By Nile Gardiner
On Tuesday night President Obama will deliver one of the most important political addresses of his presidency, trying to convince a war-weary American public to support his call for military intervention in Syria. Having casually drawn a red line in the sand on the use of chemical weapons by the Assad regime, Obama’s own credibility – not that of the United States – is on the line. But he faces an uphill struggle to win over public opinion, and is almost certainly heading for a heavy defeat on Capitol Hill, where opposition is mounting among Members of Congress.
The scale of the challenge for Mr. Obama is encapsulated in a new poll released by Fox News (conducted by both Democratic and Republican pollsters), which shows the president’s approval rating falling to 40 percent, the lowest level of support in his presidency (on par with December 2010). Obama’s disapproval stands at 54 percent, the highest negative rating he has received since taking office.
There is no doubt that Obama’s handling of the Syria crisis, and his handling of foreign policy in general, is helping drive the president’s unpopularity. According to the Fox poll, 68 percent of likely voters believe the US “should not be more involved in Syria,” with just 26 percent in favour of greater involvement. Only 36 percent agree that “President Obama (has) adequately explained for you the reasons US military action against Syria is necessary,” and just 27 percent “believe President Obama has clearly identified what the US goals and objectives would be in taking military action against Syria.” 55 percent of those surveyed disagree with the assertion that “the reasons for taking military action in Syria are stronger than they are in Iraq,” and 74 percent believe military action against Syria “is more likely to provoke additional violence in the Middle East.” Overall, 60 percent of voters disapprove of Obama’s handling of the Syria issue, compared to just 29 percent who back him.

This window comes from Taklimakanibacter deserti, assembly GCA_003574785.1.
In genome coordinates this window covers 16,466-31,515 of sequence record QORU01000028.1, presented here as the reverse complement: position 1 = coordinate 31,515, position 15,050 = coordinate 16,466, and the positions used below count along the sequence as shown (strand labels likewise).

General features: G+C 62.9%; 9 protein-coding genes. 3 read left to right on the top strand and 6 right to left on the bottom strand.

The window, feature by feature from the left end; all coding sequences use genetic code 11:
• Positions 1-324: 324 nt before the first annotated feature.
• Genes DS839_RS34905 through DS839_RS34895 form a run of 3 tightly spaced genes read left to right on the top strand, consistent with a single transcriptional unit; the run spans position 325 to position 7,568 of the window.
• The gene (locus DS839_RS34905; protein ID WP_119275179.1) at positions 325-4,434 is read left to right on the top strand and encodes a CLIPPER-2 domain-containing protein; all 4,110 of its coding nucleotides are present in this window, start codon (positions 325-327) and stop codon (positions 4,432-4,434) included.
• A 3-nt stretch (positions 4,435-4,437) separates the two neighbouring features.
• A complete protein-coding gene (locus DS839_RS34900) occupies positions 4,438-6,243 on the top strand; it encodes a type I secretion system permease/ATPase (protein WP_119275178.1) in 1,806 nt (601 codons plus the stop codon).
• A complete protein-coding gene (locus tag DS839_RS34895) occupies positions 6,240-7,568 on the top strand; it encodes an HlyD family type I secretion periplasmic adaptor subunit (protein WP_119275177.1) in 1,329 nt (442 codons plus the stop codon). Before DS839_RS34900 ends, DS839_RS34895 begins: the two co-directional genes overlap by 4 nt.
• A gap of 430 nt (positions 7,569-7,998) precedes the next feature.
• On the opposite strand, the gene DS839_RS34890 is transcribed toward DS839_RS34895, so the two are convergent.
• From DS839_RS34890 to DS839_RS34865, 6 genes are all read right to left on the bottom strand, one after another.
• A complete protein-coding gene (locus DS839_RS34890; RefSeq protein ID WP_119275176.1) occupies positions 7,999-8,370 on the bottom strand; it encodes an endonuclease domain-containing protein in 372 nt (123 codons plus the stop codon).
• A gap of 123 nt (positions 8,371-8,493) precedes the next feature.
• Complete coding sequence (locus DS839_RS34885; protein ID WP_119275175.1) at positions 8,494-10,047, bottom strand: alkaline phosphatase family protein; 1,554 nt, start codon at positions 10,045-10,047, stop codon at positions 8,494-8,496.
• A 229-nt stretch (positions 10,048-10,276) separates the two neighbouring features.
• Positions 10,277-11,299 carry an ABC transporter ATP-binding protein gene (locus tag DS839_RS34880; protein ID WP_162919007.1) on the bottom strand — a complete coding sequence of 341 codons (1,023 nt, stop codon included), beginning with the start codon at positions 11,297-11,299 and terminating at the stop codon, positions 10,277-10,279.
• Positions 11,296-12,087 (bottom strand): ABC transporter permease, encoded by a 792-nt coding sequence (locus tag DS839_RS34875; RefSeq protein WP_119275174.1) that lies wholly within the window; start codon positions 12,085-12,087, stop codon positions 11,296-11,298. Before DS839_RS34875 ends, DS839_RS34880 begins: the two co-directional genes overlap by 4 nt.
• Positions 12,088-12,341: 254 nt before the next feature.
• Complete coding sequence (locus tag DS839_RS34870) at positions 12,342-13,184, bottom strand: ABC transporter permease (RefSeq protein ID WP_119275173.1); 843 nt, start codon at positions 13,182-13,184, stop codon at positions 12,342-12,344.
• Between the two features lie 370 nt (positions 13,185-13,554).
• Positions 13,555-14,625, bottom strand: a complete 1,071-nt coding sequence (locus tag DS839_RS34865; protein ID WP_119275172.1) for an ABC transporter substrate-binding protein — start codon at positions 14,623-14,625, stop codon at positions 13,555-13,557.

Strikingly, a large percentage of American voters believe that Obama’s foreign policy has weakened America’s standing in the world. 48 percent agree that the United States is less respected now than it was five years ago when George W. Bush left office.
A mere 14 percent say that America is more respected today. 54 percent of US voters disapprove of Obama’s foreign policy, with just 39 percent expressing their support. Most significantly, Obama scores badly on the leadership front: 48 percent of those polled by Fox think Obama is “a weak and indecisive leader,” six percentage points more than those who believe he is “a strong and decisive leader.”
In addition, 50 percent feel the president “spends too much time blaming others.”
Against a backdrop of plummeting public approval, and surging Congressional opposition, it is hard to see how the president is going to turn his Syria debacle around. The American people increasingly see him as a weak leader, one that has actually lowered America’s standing in the world instead of raising it. Frankly, President Bush’s record is looking better by the day, as a flailing Obama struggles to stand tall on the world stage while tripping over his own shoelaces at home. At least, with Obama’s predecessor in the White House, the United States was backed by its allies and feared by its enemies. The same cannot be said today.